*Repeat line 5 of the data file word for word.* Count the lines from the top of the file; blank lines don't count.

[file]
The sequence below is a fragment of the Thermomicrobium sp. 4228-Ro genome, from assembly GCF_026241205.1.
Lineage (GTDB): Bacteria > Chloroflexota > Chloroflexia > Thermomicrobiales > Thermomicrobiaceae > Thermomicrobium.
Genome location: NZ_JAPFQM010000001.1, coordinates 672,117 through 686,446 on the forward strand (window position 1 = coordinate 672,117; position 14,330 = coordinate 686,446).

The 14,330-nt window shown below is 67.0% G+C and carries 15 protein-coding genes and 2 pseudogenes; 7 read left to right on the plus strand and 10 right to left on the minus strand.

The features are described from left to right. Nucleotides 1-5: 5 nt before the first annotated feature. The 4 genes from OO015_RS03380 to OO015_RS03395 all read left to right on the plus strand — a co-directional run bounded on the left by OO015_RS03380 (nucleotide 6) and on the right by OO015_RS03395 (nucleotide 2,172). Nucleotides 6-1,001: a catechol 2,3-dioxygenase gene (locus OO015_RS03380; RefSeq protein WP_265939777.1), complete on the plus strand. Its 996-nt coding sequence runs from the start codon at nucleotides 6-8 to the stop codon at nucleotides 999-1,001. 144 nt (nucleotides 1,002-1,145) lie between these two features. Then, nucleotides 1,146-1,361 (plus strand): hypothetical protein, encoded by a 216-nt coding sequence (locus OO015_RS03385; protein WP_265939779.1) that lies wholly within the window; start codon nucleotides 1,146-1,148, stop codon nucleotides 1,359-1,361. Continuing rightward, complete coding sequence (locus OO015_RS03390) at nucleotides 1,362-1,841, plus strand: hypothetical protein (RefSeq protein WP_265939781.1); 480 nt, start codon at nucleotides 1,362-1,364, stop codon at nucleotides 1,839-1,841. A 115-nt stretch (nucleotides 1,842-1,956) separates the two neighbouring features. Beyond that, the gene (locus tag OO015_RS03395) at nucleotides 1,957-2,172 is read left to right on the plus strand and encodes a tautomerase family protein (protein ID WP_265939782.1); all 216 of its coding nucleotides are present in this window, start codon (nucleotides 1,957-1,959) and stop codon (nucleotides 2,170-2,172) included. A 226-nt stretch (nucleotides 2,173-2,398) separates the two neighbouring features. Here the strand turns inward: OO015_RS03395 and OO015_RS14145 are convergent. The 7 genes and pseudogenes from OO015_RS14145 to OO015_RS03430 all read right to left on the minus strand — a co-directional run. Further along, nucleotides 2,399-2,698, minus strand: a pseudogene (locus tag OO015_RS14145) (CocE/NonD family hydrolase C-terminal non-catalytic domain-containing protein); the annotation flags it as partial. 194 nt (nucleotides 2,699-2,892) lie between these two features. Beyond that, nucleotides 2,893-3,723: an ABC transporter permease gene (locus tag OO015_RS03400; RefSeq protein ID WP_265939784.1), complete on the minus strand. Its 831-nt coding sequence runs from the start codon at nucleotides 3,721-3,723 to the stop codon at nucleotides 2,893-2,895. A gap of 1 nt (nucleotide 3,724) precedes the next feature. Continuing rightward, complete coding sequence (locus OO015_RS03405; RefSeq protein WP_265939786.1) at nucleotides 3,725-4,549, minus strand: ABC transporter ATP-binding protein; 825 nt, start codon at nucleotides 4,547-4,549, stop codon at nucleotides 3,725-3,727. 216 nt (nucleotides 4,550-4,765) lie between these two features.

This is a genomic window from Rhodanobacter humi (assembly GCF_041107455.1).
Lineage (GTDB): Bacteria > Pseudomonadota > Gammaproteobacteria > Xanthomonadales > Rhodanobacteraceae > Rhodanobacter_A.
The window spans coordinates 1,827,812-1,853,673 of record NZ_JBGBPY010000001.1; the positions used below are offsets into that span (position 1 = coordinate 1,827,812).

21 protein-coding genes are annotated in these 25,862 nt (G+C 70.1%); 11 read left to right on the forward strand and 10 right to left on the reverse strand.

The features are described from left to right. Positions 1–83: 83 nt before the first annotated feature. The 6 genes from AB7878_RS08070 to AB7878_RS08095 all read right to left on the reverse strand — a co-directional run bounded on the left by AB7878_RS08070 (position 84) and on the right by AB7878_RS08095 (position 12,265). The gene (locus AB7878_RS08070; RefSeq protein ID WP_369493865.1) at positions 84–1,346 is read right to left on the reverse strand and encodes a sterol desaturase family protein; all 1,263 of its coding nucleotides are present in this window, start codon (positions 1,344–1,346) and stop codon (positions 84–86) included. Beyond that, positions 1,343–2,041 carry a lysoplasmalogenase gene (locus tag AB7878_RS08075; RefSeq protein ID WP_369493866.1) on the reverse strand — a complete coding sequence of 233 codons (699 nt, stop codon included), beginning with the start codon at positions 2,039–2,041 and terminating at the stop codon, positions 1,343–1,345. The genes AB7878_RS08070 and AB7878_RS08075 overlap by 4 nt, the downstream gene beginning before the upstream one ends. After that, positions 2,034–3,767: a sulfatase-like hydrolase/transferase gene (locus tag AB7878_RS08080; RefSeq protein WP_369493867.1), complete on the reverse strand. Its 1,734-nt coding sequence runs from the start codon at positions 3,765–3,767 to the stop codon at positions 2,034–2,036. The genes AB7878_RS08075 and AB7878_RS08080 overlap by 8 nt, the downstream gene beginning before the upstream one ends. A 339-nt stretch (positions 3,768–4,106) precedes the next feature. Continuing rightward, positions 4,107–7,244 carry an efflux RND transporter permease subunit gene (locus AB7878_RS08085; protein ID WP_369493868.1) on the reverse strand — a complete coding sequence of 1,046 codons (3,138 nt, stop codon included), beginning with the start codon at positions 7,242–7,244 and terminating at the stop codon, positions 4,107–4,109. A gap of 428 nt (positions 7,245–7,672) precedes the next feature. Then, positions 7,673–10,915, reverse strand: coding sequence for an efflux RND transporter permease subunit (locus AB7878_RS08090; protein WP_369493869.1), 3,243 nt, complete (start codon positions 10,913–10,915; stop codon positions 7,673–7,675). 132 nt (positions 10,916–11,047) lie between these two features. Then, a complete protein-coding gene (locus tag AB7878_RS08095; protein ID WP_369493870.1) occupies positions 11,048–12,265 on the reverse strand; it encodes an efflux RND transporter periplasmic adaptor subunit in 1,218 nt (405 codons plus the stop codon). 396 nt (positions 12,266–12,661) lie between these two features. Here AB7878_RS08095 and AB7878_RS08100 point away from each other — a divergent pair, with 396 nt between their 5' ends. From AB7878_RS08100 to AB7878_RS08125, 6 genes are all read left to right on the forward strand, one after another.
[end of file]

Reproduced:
The features are described from left to right. Nucleotides 1-5: 5 nt before the first annotated feature. The 4 genes from OO015_RS03380 to OO015_RS03395 all read left to right on the plus strand — a co-directional run bounded on the left by OO015_RS03380 (nucleotide 6) and on the right by OO015_RS03395 (nucleotide 2,172). Nucleotides 6-1,001: a catechol 2,3-dioxygenase gene (locus OO015_RS03380; RefSeq protein WP_265939777.1), complete on the plus strand. Its 996-nt coding sequence runs from the start codon at nucleotides 6-8 to the stop codon at nucleotides 999-1,001. 144 nt (nucleotides 1,002-1,145) lie between these two features. Then, nucleotides 1,146-1,361 (plus strand): hypothetical protein, encoded by a 216-nt coding sequence (locus OO015_RS03385; protein WP_265939779.1) that lies wholly within the window; start codon nucleotides 1,146-1,148, stop codon nucleotides 1,359-1,361. Continuing rightward, complete coding sequence (locus OO015_RS03390) at nucleotides 1,362-1,841, plus strand: hypothetical protein (RefSeq protein WP_265939781.1); 480 nt, start codon at nucleotides 1,362-1,364, stop codon at nucleotides 1,839-1,841. A 115-nt stretch (nucleotides 1,842-1,956) separates the two neighbouring features. Beyond that, the gene (locus tag OO015_RS03395) at nucleotides 1,957-2,172 is read left to right on the plus strand and encodes a tautomerase family protein (protein ID WP_265939782.1); all 216 of its coding nucleotides are present in this window, start codon (nucleotides 1,957-1,959) and stop codon (nucleotides 2,170-2,172) included. A 226-nt stretch (nucleotides 2,173-2,398) separates the two neighbouring features. Here the strand turns inward: OO015_RS03395 and OO015_RS14145 are convergent. The 7 genes and pseudogenes from OO015_RS14145 to OO015_RS03430 all read right to left on the minus strand — a co-directional run. Further along, nucleotides 2,399-2,698, minus strand: a pseudogene (locus tag OO015_RS14145) (CocE/NonD family hydrolase C-terminal non-catalytic domain-containing protein); the annotation flags it as partial. 194 nt (nucleotides 2,699-2,892) lie between these two features. Beyond that, nucleotides 2,893-3,723: an ABC transporter permease gene (locus tag OO015_RS03400; RefSeq protein ID WP_265939784.1), complete on the minus strand. Its 831-nt coding sequence runs from the start codon at nucleotides 3,721-3,723 to the stop codon at nucleotides 2,893-2,895. A gap of 1 nt (nucleotide 3,724) precedes the next feature. Continuing rightward, complete coding sequence (locus OO015_RS03405; RefSeq protein WP_265939786.1) at nucleotides 3,725-4,549, minus strand: ABC transporter ATP-binding protein; 825 nt, start codon at nucleotides 4,547-4,549, stop codon at nucleotides 3,725-3,727. 216 nt (nucleotides 4,550-4,765) lie between these two features.